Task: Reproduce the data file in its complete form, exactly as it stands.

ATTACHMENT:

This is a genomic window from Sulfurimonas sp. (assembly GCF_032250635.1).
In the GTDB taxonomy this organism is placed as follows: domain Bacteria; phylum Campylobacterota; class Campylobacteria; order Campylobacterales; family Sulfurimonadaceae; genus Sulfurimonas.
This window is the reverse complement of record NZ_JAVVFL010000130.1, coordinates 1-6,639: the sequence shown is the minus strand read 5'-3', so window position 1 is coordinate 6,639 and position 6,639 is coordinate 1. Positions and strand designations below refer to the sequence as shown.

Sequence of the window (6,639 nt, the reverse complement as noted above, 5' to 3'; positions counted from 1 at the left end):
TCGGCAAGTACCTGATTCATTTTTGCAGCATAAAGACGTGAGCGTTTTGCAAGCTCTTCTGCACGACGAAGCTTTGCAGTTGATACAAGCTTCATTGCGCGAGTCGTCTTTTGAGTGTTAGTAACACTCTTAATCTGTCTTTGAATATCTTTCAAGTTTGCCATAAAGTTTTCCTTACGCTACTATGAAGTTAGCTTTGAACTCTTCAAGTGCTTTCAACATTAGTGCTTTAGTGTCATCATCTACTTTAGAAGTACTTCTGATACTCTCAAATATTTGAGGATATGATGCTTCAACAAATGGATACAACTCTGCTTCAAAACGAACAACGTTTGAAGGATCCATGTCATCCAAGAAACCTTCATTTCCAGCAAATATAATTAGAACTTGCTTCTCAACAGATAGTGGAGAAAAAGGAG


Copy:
This is a genomic window from Sulfurimonas sp. (assembly GCF_032250635.1).
In the GTDB taxonomy this organism is placed as follows: domain Bacteria; phylum Campylobacterota; class Campylobacteria; order Campylobacterales; family Sulfurimonadaceae; genus Sulfurimonas.
This window is the reverse complement of record NZ_JAVVFL010000130.1, coordinates 1-6,639: the sequence shown is the minus strand read 5'-3', so window position 1 is coordinate 6,639 and position 6,639 is coordinate 1. Positions and strand designations below refer to the sequence as shown.

Sequence of the window (6,639 nt, the reverse complement as noted above, 5' to 3'; positions counted from 1 at the left end):
TCGGCAAGTACCTGATTCATTTTTGCAGCATAAAGACGTGAGCGTTTTGCAAGCTCTTCTGCACGACGAAGCTTTGCAGTTGATACAAGCTTCATTGCGCGAGTCGTCTTTTGAGTGTTAGTAACACTCTTAATCTGTCTTTGAATATCTTTCAAGTTTGCCATAAAGTTTTCCTTACGCTACTATGAAGTTAGCTTTGAACTCTTCAAGTGCTTTCAACATTAGTGCTTTAGTGTCATCATCTACTTTAGAAGTACTTCTGATACTCTCAAATATTTGAGGATATGATGCTTCAACAAATGGATACAACTCTGCTTCAAAACGAACAACGTTTGAAGGATCCATGTCATCCAAGAAACCTTCATTTCCAGCAAATATAATTAGAACTTGCTTCTCAACAGATAGTGGAGAAAAAGGAG